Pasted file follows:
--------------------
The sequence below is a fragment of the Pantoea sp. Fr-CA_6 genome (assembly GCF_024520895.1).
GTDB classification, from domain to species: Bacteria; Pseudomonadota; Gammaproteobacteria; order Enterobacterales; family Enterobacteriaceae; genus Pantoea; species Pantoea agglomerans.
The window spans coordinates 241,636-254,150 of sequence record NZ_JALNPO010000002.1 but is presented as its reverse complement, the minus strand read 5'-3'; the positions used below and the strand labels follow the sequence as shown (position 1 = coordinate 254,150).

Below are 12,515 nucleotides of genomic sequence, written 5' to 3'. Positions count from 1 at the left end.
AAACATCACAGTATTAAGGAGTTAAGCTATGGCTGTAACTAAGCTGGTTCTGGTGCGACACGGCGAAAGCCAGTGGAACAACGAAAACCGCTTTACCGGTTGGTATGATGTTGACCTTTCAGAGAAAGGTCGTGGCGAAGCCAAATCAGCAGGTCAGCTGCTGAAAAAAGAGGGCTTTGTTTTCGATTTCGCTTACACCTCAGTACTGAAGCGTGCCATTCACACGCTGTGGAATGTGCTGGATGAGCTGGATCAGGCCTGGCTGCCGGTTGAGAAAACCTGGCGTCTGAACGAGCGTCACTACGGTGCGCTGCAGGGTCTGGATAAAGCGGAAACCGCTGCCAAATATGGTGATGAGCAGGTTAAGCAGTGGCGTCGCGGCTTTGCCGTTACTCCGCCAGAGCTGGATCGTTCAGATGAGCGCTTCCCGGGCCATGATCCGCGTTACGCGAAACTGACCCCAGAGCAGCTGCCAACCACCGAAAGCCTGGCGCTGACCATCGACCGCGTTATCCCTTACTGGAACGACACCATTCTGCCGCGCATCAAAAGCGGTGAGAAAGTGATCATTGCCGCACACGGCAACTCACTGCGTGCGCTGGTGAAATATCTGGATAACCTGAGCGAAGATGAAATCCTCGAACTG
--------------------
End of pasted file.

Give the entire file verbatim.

The sequence below is a fragment of the Pantoea sp. Fr-CA_6 genome (assembly GCF_024520895.1).
GTDB classification, from domain to species: Bacteria; Pseudomonadota; Gammaproteobacteria; order Enterobacterales; family Enterobacteriaceae; genus Pantoea; species Pantoea agglomerans.
The window spans coordinates 241,636-254,150 of sequence record NZ_JALNPO010000002.1 but is presented as its reverse complement, the minus strand read 5'-3'; the positions used below and the strand labels follow the sequence as shown (position 1 = coordinate 254,150).

Below are 12,515 nucleotides of genomic sequence, written 5' to 3'. Positions count from 1 at the left end.
AAACATCACAGTATTAAGGAGTTAAGCTATGGCTGTAACTAAGCTGGTTCTGGTGCGACACGGCGAAAGCCAGTGGAACAACGAAAACCGCTTTACCGGTTGGTATGATGTTGACCTTTCAGAGAAAGGTCGTGGCGAAGCCAAATCAGCAGGTCAGCTGCTGAAAAAAGAGGGCTTTGTTTTCGATTTCGCTTACACCTCAGTACTGAAGCGTGCCATTCACACGCTGTGGAATGTGCTGGATGAGCTGGATCAGGCCTGGCTGCCGGTTGAGAAAACCTGGCGTCTGAACGAGCGTCACTACGGTGCGCTGCAGGGTCTGGATAAAGCGGAAACCGCTGCCAAATATGGTGATGAGCAGGTTAAGCAGTGGCGTCGCGGCTTTGCCGTTACTCCGCCAGAGCTGGATCGTTCAGATGAGCGCTTCCCGGGCCATGATCCGCGTTACGCGAAACTGACCCCAGAGCAGCTGCCAACCACCGAAAGCCTGGCGCTGACCATCGACCGCGTTATCCCTTACTGGAACGACACCATTCTGCCGCGCATCAAAAGCGGTGAGAAAGTGATCATTGCCGCACACGGCAACTCACTGCGTGCGCTGGTGAAATATCTGGATAACCTGAGCGAAGATGAAATCCTCGAACTG